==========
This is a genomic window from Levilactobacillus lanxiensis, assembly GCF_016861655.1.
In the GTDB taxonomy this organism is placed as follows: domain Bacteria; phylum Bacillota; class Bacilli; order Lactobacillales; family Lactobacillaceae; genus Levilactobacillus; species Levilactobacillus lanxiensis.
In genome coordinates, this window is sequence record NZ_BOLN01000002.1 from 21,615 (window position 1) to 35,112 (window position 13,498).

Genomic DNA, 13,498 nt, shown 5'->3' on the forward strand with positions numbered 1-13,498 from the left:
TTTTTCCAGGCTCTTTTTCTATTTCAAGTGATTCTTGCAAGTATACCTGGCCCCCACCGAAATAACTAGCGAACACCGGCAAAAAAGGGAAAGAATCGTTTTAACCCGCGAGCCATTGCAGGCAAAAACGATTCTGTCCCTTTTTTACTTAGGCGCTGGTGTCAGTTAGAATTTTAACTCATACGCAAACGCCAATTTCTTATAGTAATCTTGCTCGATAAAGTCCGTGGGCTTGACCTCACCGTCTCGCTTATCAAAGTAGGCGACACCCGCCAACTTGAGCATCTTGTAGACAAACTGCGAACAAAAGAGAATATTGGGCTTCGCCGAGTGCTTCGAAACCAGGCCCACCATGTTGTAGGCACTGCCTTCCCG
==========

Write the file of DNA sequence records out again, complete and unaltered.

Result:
This is a genomic window from Levilactobacillus lanxiensis, assembly GCF_016861655.1.
In the GTDB taxonomy this organism is placed as follows: domain Bacteria; phylum Bacillota; class Bacilli; order Lactobacillales; family Lactobacillaceae; genus Levilactobacillus; species Levilactobacillus lanxiensis.
In genome coordinates, this window is sequence record NZ_BOLN01000002.1 from 21,615 (window position 1) to 35,112 (window position 13,498).

Genomic DNA, 13,498 nt, shown 5'->3' on the forward strand with positions numbered 1-13,498 from the left:
TTTTTCCAGGCTCTTTTTCTATTTCAAGTGATTCTTGCAAGTATACCTGGCCCCCACCGAAATAACTAGCGAACACCGGCAAAAAAGGGAAAGAATCGTTTTAACCCGCGAGCCATTGCAGGCAAAAACGATTCTGTCCCTTTTTTACTTAGGCGCTGGTGTCAGTTAGAATTTTAACTCATACGCAAACGCCAATTTCTTATAGTAATCTTGCTCGATAAAGTCCGTGGGCTTGACCTCACCGTCTCGCTTATCAAAGTAGGCGACACCCGCCAACTTGAGCATCTTGTAGACAAACTGCGAACAAAAGAGAATATTGGGCTTCGCCGAGTGCTTCGAAACCAGGCCCACCATGTTGTAGGCACTGCCTTCCCG